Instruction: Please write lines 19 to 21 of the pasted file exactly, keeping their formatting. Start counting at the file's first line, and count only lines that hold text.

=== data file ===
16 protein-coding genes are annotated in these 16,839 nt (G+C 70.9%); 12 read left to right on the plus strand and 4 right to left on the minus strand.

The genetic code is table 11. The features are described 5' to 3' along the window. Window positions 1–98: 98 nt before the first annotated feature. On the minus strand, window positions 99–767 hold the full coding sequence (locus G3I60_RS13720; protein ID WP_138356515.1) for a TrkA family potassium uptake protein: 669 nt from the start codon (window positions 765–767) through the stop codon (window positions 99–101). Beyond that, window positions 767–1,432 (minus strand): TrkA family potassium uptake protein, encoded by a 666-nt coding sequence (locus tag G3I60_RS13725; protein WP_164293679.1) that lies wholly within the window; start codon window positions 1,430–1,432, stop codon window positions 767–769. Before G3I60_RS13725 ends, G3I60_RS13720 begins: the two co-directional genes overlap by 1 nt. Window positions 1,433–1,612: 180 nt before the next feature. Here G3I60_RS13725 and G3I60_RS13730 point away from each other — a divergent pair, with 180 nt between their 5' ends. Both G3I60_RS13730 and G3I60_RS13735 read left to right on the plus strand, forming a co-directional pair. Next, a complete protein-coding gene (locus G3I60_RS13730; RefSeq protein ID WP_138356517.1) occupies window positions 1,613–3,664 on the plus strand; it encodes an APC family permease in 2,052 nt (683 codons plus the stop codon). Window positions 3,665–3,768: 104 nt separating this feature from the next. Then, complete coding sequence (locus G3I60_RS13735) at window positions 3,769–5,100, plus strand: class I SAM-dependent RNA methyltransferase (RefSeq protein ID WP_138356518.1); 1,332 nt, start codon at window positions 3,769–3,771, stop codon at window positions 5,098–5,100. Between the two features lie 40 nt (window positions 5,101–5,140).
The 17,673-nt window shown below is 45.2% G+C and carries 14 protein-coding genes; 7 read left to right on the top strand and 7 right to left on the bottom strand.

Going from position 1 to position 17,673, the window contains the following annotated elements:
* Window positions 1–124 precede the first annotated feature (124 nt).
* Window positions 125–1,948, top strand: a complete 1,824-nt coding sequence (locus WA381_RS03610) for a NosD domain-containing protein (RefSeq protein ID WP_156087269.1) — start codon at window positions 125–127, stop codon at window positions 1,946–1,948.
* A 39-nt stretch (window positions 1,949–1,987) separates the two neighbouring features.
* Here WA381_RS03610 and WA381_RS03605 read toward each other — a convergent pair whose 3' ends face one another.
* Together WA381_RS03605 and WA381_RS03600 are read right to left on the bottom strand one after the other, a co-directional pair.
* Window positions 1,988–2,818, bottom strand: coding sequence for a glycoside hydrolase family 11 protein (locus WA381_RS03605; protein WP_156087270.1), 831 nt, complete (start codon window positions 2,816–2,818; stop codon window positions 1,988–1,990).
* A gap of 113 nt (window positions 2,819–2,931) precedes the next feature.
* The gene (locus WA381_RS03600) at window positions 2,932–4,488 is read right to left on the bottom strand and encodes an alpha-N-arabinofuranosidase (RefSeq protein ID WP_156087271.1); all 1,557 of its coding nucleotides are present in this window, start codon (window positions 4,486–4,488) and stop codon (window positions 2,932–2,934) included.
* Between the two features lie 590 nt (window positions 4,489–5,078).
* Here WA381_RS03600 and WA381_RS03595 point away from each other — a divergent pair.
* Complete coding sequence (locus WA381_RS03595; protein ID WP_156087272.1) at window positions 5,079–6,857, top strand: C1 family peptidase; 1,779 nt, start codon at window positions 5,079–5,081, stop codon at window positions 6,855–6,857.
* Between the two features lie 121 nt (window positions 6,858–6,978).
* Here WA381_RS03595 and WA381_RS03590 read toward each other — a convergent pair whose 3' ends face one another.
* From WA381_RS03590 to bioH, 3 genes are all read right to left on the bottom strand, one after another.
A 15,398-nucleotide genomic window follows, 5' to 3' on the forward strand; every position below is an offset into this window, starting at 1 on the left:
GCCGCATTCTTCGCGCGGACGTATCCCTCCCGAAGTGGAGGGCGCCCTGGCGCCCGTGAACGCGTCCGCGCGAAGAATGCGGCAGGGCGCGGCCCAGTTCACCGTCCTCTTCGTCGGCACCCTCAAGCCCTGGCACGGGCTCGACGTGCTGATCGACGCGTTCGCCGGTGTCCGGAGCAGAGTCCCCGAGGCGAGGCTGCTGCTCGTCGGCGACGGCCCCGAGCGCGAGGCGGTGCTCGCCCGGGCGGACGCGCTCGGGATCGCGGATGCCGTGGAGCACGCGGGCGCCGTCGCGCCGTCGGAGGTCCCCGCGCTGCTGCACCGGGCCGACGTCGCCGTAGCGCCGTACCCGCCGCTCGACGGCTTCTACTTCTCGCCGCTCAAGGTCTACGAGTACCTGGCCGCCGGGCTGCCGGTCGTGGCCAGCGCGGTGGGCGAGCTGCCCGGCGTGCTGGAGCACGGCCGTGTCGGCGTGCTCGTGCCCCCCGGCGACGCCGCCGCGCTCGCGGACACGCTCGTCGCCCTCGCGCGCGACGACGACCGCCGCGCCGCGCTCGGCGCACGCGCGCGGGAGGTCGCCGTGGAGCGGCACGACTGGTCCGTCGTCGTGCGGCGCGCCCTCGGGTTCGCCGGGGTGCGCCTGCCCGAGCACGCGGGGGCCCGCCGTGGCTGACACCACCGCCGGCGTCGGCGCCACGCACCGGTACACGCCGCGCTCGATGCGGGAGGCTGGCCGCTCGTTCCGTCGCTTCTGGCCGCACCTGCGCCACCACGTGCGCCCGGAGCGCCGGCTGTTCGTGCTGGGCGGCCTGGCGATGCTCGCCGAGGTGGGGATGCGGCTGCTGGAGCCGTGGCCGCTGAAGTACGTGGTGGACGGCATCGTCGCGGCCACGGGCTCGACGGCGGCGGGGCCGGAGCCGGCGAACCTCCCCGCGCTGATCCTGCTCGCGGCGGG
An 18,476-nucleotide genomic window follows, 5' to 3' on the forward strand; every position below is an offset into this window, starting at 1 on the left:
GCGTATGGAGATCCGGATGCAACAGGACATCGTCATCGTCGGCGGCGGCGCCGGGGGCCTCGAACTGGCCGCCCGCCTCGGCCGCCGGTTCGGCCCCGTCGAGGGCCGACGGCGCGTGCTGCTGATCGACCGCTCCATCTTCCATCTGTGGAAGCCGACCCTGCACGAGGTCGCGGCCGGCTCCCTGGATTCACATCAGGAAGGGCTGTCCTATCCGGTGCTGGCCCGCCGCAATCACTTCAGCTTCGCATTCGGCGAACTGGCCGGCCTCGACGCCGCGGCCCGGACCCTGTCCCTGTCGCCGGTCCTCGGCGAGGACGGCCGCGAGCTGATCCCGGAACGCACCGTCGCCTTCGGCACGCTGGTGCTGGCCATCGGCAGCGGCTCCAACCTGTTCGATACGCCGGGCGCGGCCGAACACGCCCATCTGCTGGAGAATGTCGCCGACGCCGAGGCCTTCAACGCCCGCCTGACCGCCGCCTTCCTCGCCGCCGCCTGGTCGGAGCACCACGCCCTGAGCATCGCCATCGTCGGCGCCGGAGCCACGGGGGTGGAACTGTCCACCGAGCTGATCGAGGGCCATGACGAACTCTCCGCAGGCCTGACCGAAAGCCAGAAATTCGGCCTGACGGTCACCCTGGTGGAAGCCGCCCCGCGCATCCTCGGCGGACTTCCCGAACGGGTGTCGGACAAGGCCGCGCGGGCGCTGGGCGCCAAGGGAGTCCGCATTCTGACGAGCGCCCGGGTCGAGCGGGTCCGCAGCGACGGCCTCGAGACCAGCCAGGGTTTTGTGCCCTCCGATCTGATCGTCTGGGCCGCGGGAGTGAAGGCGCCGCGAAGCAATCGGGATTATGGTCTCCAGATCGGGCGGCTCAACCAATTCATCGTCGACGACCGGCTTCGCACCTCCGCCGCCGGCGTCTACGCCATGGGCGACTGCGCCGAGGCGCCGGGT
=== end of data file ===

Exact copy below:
A 15,398-nucleotide genomic window follows, 5' to 3' on the forward strand; every position below is an offset into this window, starting at 1 on the left:
GCCGCATTCTTCGCGCGGACGTATCCCTCCCGAAGTGGAGGGCGCCCTGGCGCCCGTGAACGCGTCCGCGCGAAGAATGCGGCAGGGCGCGGCCCAGTTCACCGTCCTCTTCGTCGGCACCCTCAAGCCCTGGCACGGGCTCGACGTGCTGATCGACGCGTTCGCCGGTGTCCGGAGCAGAGTCCCCGAGGCGAGGCTGCTGCTCGTCGGCGACGGCCCCGAGCGCGAGGCGGTGCTCGCCCGGGCGGACGCGCTCGGGATCGCGGATGCCGTGGAGCACGCGGGCGCCGTCGCGCCGTCGGAGGTCCCCGCGCTGCTGCACCGGGCCGACGTCGCCGTAGCGCCGTACCCGCCGCTCGACGGCTTCTACTTCTCGCCGCTCAAGGTCTACGAGTACCTGGCCGCCGGGCTGCCGGTCGTGGCCAGCGCGGTGGGCGAGCTGCCCGGCGTGCTGGAGCACGGCCGTGTCGGCGTGCTCGTGCCCCCCGGCGACGCCGCCGCGCTCGCGGACACGCTCGTCGCCCTCGCGCGCGACGACGACCGCCGCGCCGCGCTCGGCGCACGCGCGCGGGAGGTCGCCGTGGAGCGGCACGACTGGTCCGTCGTCGTGCGGCGCGCCCTCGGGTTCGCCGGGGTGCGCCTGCCCGAGCACGCGGGGGCCCGCCGTGGCTGACACCACCGCCGGCGTCGGCGCCACGCACCGGTACACGCCGCGCTCGATGCGGGAGGCTGGCCGCTCGTTCCGTCGCTTCTGGCCGCACCTGCGCCACCACGTGCGCCCGGAGCGCCGGCTGTTCGTGCTGGGCGGCCTGGCGATGCTCGCCGAGGTGGGGATGCGGCTGCTGGAGCCGTGGCCGCTGAAGTACGTGGTGGACGGCATCGTCGCGGCCACGGGCTCGACGGCGGCGGGGCCGGAGCCGGCGAACCTCCCCGCGCTGATCCTGCTCGCGGCGGG
An 18,476-nucleotide genomic window follows, 5' to 3' on the forward strand; every position below is an offset into this window, starting at 1 on the left: